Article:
… your obedient servant,  
JOHN M. HARLAN,  Colonel, Commanding Second Brigade.

Capt. ED. C. DENIG,
Assistant Adjutant-General, First Division.

HEADQUARTERS FIRST DIVISION,
Gallatin, Tenn., January 11, 1863.
Respectfully forwarded. Colonel  Harlan, for the energy, promptness, and success in pursuing and driving rebel forces from railroad, is entitled to the gratitude not only of the people of Kentucky, but of the whole Army of the Cumberland. He is, in my opinion, entitled to special notice from the commanding general, and anything he can say or do for him will be thankfully received.  SPEED S. FRY, Brigadier-General, Commanding Division.

LOUISVILLE, KY.,
January 1, 1863--11 p.m.
Rebel General Morgan crossed Cumberland River, cut off Nashville at Gainesborough, and appeared in front of Munfordville on 25th December. Colonel  Hobson, Thirteenth Kentucky, drove part of his force, killing 9 and capturing 16. Morgan crossed Green River above Munfordville, and moved in direction of Elizabethtown, burning bridge at Bacon Creek and Nolin. He destroyed trestle-work at Muldraugh's Hill, and moved for Rolling Fork. Colonel  Harlan, of Tenth Kentucky, commanding brigade, overtook at Rolling Fork and attacked him, killing and wounding a number and capturing a captain and some privates. Colonel  Duke (rebel) died of wounds, and one of our lieutenants of artillery. Colonel  Harlan crossed, pursued, and attacked him at Rolling Fork, Salt River Bridge. This is first instance, I believe, of infantry waiting and attacking cavalry. Morgan fled before Harlan to Bardstown, and from there attempted to escape between Lebanon and Campbellsville. Colonel  Hoskins, Twelfth Kentucky, commanding there, attacked him this morning, killing a number and capturing 90 men, his caissons, and ammunition wagons. Morgan is flying precipitately. General Reynolds marched from Glasgow yesterday for Greensburg, and may intercept him. Colonel  Halisy, Sixth Kentucky Cavalry, killed. Our casualties not yet reported. Morgan has paid dearly for what he has done. I have sent boats up Green River to Bowling Green, whence railroad is in order to Nashville, with provisions for Rosecrans' army. Also sent boats up Cumberland. With control of gunboats on Cumberland, can easily supply General Rosecrans' army. General Rosecrans occupies Murfreesborough.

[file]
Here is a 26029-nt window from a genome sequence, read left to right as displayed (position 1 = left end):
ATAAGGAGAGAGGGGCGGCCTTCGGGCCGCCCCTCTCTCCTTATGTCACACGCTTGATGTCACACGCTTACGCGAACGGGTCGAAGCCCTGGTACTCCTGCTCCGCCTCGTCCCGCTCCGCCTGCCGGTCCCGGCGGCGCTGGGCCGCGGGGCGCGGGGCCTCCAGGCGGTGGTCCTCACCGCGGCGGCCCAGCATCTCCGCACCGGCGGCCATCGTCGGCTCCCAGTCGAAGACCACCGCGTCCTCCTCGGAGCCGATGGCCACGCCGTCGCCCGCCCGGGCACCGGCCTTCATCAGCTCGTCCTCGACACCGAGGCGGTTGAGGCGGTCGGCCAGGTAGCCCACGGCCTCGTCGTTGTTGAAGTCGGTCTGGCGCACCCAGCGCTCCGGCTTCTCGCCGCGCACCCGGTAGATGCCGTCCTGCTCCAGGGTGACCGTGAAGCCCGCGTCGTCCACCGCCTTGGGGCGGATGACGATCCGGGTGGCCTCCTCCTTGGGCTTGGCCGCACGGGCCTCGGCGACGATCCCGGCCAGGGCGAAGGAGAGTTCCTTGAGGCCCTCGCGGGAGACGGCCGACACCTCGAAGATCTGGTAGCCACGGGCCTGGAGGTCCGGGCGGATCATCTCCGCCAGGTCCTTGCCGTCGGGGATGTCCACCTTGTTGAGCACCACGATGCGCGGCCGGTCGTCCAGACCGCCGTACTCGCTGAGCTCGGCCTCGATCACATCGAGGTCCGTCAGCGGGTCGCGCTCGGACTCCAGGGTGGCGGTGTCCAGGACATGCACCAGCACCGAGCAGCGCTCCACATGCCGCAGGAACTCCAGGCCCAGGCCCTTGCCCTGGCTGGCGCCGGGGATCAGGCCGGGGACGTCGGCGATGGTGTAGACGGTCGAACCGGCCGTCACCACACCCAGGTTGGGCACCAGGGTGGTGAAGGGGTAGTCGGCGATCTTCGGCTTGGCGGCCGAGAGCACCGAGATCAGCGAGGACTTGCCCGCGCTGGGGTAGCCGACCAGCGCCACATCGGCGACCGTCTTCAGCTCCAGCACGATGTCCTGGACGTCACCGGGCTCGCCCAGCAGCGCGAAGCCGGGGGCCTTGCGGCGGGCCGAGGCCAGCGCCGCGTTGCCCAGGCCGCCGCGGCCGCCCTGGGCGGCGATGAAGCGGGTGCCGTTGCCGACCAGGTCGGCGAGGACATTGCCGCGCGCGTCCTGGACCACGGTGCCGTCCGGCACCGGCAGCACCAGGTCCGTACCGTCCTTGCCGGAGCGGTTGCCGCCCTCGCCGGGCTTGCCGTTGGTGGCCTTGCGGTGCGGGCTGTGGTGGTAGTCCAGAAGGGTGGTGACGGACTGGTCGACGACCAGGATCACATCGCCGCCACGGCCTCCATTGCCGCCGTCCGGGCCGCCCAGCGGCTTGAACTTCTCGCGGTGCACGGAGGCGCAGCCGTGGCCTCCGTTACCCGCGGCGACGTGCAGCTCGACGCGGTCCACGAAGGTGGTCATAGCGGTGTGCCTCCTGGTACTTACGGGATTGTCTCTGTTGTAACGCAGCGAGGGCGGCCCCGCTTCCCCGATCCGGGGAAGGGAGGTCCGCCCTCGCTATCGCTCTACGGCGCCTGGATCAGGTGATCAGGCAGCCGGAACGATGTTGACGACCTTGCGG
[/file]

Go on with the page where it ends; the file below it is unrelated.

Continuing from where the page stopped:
J. T. BOYLE,
Brigadier-General.

His Excellency ABRAHAM LINCOLN, President of the United States.
HEADQUARTERS MORGAN'S DIVISION,
Smithville, Tenn., January 8, 1863